Showdown at the End of the World
An ambitious junior executive in the mob uses fashion models to transport heroin into New York.
An ambitious junior executive in the mob uses fashion models to transport heroin into New York. This apocalyptic vision concludes at the site of the 1964 World’s Fair.
The mob represented here puts likely prospects through college, builds (or anyway contemplates) shopping plazas, and keeps models at considerable expense in clothing, publicity and apartments.
The numbers on McCloud’s lapels are explained: that’s his badge number, 33.
As the adventure begins, somewhere between Friedkin’s The French Connection and Nabokov’s “Ode to a Model”, McCloud and Sgt. Broadhurst are on stakeout at the airport, where cleanup crews are offloading Paris heroin.
It’s a particular model the Marshal is after, but he rescues the wrong one on a runaway horse in Central Park during the shooting of a commercial. This is Jackie Rogers (Jaclyn Smith), who later is seen at the North Pole in a snowstorm selling perfume, until the camera pulls back and reveals it’s another commercial being filmed downtown amid traffic.
McCloud is asleep, she’s gone to Paris, he wakes to the sound of her voice, “Did you miss me? I’m back,” it’s his television set, an aftershave commercial (she’s coming toward him in slow motion).
Michael Dominick (Bradford Dillman), is running the operation. His dream is a shopping plaza with moving sidewalks. It’s expensive, however, and what with the heat from McCloud, the project is nixed by big boss Montello (Lee J. Cobb), who tells Dominick, “I like people to move, and sidewalks to stand still.”
The upper echelons of legitimacy are provided by a front company, Securitel, which runs Interaction Security, which owns the commercial film unit that in turn operates rental properties housing the models, all under the ægis of Summit Enterprises.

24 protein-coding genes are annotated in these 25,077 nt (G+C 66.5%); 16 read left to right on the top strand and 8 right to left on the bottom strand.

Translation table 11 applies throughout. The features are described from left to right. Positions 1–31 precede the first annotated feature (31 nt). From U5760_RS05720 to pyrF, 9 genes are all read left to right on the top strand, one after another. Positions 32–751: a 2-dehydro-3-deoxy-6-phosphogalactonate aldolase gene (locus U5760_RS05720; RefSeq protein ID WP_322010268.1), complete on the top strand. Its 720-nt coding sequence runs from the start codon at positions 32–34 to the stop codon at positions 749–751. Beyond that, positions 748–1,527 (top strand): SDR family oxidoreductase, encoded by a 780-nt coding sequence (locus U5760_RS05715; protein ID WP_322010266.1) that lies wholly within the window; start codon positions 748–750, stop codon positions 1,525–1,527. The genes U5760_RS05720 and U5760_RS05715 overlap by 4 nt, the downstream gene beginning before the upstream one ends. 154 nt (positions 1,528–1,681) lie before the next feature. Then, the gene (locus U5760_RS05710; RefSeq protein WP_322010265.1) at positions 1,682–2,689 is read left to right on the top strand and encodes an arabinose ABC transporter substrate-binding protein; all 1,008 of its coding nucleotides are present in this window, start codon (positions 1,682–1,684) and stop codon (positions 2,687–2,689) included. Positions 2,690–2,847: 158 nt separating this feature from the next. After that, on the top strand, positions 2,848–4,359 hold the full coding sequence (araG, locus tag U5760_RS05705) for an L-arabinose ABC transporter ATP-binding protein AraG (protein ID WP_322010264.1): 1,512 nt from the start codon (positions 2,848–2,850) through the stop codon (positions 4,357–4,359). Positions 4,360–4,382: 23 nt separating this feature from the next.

Antonio achieves a coup as the model calls her boss and is seen in profile, badly lit to find whatever flaws could be found in Jaclyn Smith’s face, then he pans left to her reflection in the base of a table lamp, distorted.
Bradford Dillman Michael Dominick
Jaclyn Smith Jackie Rogers
Lee J. Cobb Alexander Montello
Eddie Egan Al Barber
Arthur Batanides Andy Falco
Bruce Kirby Desk Clerk
Lew Palter Cab Driver
Rick Weaver Jerry Connors
John Finnegan Doorman
Bill Walker Customs Inspector
Don Hanmer Ben
Jess Osuna Director (unbilled)
Written by Robert Hamner
Directed by Louis Antonio
The actor playing Tommy Lucas is unbilled.
(McCloud astride a horse in Central Park pretends to
mistakenly rescue Liz Carlson, who is riding a “runaway” horse for a commercial
being filmed, but he has the wrong girl and she protests heatedly.)
JACKIE ROGERS: I’ve been on this horse since eight o’clock this morning. I’ve got sores in places I didn’t know existed.
(McCloud and Broadhurst breeze into Liz Carlson’s building.)
DOORMAN: What’s all this?
SGT. BROADHURST: (Flashing badge.) Police business.
DOORMAN: What kinda police business?
(McCloud and Broadhurst emerge from the lobby.)
DOORMAN: Well, it’s my lucky day. Quarter tips and half the police department hangin’ around the lobby.
McCLOUD: Who was in her apartment just now?
DOORMAN: Maybe she had mice.
(Another girl was there.)
McCLOUD: This friend have a name?
DOORMAN: I didn’t ask for her boith certificate.
SGT. BROADHURST: (The doorman has been warned.) Hey!